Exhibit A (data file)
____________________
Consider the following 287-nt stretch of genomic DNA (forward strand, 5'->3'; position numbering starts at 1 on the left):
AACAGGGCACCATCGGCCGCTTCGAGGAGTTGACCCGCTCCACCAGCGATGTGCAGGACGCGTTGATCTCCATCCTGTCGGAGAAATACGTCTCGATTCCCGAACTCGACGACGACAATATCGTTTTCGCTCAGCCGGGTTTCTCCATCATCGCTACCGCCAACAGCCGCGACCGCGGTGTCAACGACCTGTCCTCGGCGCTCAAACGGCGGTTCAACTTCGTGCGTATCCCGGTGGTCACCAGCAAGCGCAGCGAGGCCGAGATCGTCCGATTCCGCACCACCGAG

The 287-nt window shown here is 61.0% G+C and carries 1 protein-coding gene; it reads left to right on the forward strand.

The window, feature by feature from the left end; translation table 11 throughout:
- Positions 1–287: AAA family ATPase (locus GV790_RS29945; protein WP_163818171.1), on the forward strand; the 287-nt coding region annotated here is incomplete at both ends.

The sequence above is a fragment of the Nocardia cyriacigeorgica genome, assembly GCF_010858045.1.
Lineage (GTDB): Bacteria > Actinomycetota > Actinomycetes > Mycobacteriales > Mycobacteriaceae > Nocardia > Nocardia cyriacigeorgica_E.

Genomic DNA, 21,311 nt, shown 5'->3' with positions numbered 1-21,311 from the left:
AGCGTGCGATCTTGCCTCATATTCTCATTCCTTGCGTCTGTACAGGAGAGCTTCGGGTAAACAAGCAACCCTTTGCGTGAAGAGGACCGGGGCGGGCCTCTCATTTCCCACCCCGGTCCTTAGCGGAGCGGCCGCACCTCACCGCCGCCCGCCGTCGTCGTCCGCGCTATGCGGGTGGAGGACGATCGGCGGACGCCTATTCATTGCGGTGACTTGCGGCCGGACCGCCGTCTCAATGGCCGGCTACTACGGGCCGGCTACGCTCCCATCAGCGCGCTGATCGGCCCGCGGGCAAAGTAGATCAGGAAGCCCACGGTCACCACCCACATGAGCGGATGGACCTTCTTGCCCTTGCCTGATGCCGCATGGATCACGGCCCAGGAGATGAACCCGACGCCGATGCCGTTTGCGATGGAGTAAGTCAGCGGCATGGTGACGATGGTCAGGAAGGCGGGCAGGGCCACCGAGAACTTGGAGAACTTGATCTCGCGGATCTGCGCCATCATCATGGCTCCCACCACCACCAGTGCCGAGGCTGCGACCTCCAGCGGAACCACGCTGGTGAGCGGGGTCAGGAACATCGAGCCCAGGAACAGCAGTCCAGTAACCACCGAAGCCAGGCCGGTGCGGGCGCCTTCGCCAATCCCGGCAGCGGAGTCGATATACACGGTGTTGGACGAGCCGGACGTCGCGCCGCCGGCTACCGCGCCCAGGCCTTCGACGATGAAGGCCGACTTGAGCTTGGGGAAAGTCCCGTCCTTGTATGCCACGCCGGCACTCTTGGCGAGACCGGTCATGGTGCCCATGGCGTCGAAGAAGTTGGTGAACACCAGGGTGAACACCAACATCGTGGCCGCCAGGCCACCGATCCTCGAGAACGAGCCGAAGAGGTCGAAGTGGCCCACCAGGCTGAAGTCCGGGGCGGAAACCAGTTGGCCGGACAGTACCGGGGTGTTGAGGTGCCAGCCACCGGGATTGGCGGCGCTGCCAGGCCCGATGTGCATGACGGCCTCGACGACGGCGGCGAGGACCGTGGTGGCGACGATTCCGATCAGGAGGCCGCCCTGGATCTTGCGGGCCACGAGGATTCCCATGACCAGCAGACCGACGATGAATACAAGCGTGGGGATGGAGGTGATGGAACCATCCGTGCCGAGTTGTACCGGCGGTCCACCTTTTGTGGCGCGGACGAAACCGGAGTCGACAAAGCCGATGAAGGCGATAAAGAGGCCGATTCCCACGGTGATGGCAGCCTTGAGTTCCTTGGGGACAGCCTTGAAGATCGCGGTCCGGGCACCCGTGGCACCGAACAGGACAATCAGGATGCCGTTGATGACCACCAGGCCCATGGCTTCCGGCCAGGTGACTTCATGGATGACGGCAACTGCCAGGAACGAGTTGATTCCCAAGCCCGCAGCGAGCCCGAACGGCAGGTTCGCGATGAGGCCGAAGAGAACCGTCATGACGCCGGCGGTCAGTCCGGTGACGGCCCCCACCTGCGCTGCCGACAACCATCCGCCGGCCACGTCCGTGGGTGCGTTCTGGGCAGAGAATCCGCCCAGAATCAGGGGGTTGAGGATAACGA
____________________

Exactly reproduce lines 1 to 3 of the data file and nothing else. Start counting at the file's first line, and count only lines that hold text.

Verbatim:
Consider the following 287-nt stretch of genomic DNA (forward strand, 5'->3'; position numbering starts at 1 on the left):
AACAGGGCACCATCGGCCGCTTCGAGGAGTTGACCCGCTCCACCAGCGATGTGCAGGACGCGTTGATCTCCATCCTGTCGGAGAAATACGTCTCGATTCCCGAACTCGACGACGACAATATCGTTTTCGCTCAGCCGGGTTTCTCCATCATCGCTACCGCCAACAGCCGCGACCGCGGTGTCAACGACCTGTCCTCGGCGCTCAAACGGCGGTTCAACTTCGTGCGTATCCCGGTGGTCACCAGCAAGCGCAGCGAGGCCGAGATCGTCCGATTCCGCACCACCGAG

The 287-nt window shown here is 61.0% G+C and carries 1 protein-coding gene; it reads left to right on the forward strand.